A new initiative by the Andrews Labor Government will see more than 150 artists from across a range of disciplines undertake a paid, six-month residency in government schools across the state.
The Creative Workers in Schools program is designed to create jobs for creative industries professionals, including visual artists, designers, musicians, filmmakers and writers, whose employment opportunities have been impacted by the pandemic.
Simultaneously, the initiative will benefit Victorian school students from Prep to Year 10 – and even their teachers – by offering new creative educational experiences linked to curriculum-aligned projects.
Launching the program on Thursday, Victoria’s Minister for Employment, Jaala Pulford, said: ‘One in four creative workers have lost their jobs as a result of the pandemic – we’re giving artists a unique employment opportunity which also offers enormous benefits to Victorian students and teachers.’
The program has been backed by Minister for Education James Merlino, who said in a statement: ‘This will boost the creative offerings in our schools and give students and teachers the opportunity to work with some of our state’s top creative talent.’
Creatives who apply for a placement will be matched with schools based on their skills and goals. They will also receive on-the-job support and mentorship throughout their placement.
Training for the first group of creatives will begin in January with the first placements to start in term one (28 January – 1 April).
Training will be designed to prepare creative professionals for working in schools and with diverse communities, boosting their employability beyond the program.
Minister for Creative Industries Danny Pearson said: ‘This program taps into our rich well of creative talent for the benefit of young Victorians, while giving unemployed creatives a stable period of paid work and training to build new skills for the future.’
A STATEWIDE INTIATIVE
The Creative Workers in Schools program is a partnership between the Department of Education and Training, Creative Victoria, and Working for Victoria, and will be delivered by Regional Arts Victoria.
The program will run in two stages across terms one to three in government schools across the state, with interested schools and artists alike encouraged to contact Regional Arts Victoria before submitting an application.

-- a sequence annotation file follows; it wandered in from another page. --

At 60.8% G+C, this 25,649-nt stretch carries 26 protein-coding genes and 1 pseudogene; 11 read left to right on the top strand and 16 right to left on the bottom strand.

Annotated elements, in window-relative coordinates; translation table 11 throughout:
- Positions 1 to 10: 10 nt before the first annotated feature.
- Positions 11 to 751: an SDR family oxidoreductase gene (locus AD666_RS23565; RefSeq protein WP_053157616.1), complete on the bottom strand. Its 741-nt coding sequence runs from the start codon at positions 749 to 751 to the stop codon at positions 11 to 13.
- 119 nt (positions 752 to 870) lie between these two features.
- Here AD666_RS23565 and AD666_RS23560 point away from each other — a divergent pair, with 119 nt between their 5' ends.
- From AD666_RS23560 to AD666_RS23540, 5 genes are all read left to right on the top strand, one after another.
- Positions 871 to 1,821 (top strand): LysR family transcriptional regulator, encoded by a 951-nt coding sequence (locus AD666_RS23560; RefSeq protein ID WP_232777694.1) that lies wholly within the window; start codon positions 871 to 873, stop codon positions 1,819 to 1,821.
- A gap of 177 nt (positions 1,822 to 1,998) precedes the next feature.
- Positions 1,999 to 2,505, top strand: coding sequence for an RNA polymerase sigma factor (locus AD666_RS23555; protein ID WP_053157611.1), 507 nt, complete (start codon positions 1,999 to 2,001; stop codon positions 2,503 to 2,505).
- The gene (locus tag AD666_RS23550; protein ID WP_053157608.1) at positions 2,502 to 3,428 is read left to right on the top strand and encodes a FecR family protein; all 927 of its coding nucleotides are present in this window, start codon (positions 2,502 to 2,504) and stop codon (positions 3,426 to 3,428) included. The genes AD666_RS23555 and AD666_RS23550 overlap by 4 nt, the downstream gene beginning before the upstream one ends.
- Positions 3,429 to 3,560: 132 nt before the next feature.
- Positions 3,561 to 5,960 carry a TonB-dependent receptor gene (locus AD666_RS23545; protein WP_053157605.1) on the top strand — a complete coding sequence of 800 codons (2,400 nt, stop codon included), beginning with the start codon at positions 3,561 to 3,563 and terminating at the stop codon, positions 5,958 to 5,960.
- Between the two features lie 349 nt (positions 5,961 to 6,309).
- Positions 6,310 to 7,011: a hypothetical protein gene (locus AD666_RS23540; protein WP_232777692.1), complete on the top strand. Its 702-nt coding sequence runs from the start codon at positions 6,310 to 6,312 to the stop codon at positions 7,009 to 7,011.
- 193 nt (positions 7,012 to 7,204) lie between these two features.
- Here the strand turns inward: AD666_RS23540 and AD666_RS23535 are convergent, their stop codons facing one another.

A similar program already exists in Western Australia but has not been without teething problems, according to independent artist Alex Desebrock, the director and founder of Maybe ( ) Together.
‘As an artist working with children a lot, but in more conceptual ways, I’ve found it really challenging in these models to find opportunities. I’ve found schools have struggled to understand what I do (responsive participatory art that amplifies children’s voices), whereas their focus of a residency was on an outcome: a mural, puppet show or garden. It seems to me there is a potential gap in brokering relationships and between time poor artists and time poor schools,’ Desebrock explained.
‘Through the matching process and project planning phases with this initiative, both you and the creative worker will be supported to develop a concept that meets your curriculum needs, as well as responding the strengths of the creative worker. There will be time to tease out these ideas in the planning, and you won’t be doing it alone,’ he added.
Artists wishing to participate in the program will be required to highlight their creative skills and experience, have demonstrated interest in working with young people and interest or experience in developing and implementing a creative project in a school setting.
‘One in four creative workers have lost their jobs as a result of the pandemic – we’re giving artists a unique employment opportunity which also offers enormous benefits to Victorian students and teachers.’
– Jaala Pulford, Minister for Employment
Applicants will be matched with schools based on a range of factors including proximity to the school, matching of interest in creative projects or project/activity ideas with creative worker skills and experience, and school preferences.
‘For creatives, this is a different process to programs you might have applied for in the past – it’s more like applying for a job then applying for a funding program,’ Toohey explained.
‘We want to know about you, as much as we want to talk about what a project idea might look like,’ he said.
‘When putting in your application through the Working for Victoria platform, make sure you put some time into your profile as we use your response to the selection criteria to help us learn more about you,’ Toohey added.
The program has already been the focus of mild criticism from the Victorian Opposition, with Shadow Education Minister Cindy McLeish – perhaps ignorant of Regional Arts Victoria’s role in delivering the program – expressing concern that the Creative Workers in Schools program would not benefit schools and students outside the Melbourne metro area.
‘All too often with funding announcements the Andrews Labor government forgets about Victorian students living beyond the tram lines,’ McLeish told The Age yesterday.
Toohey responded by saying: ‘It will surprise no-one that Regional Arts Victoria is deeply invested in ensuring these opportunities are available across the state.
‘For this program, there will be three Regional Area Managers working in regional Victoria appointed from January 2021, in addition to two in the city, to support this goal. As we look to the Term 2 intake in particular, these three regional staff will have as part of their remit the goal of reaching out to schools and creatives and encouraging them to apply, as well as supporting those whose project commence in Term 1,’ Toohey concluded.
Visit Regional Arts Victoria to learn more about the Creative Workers in Schools program.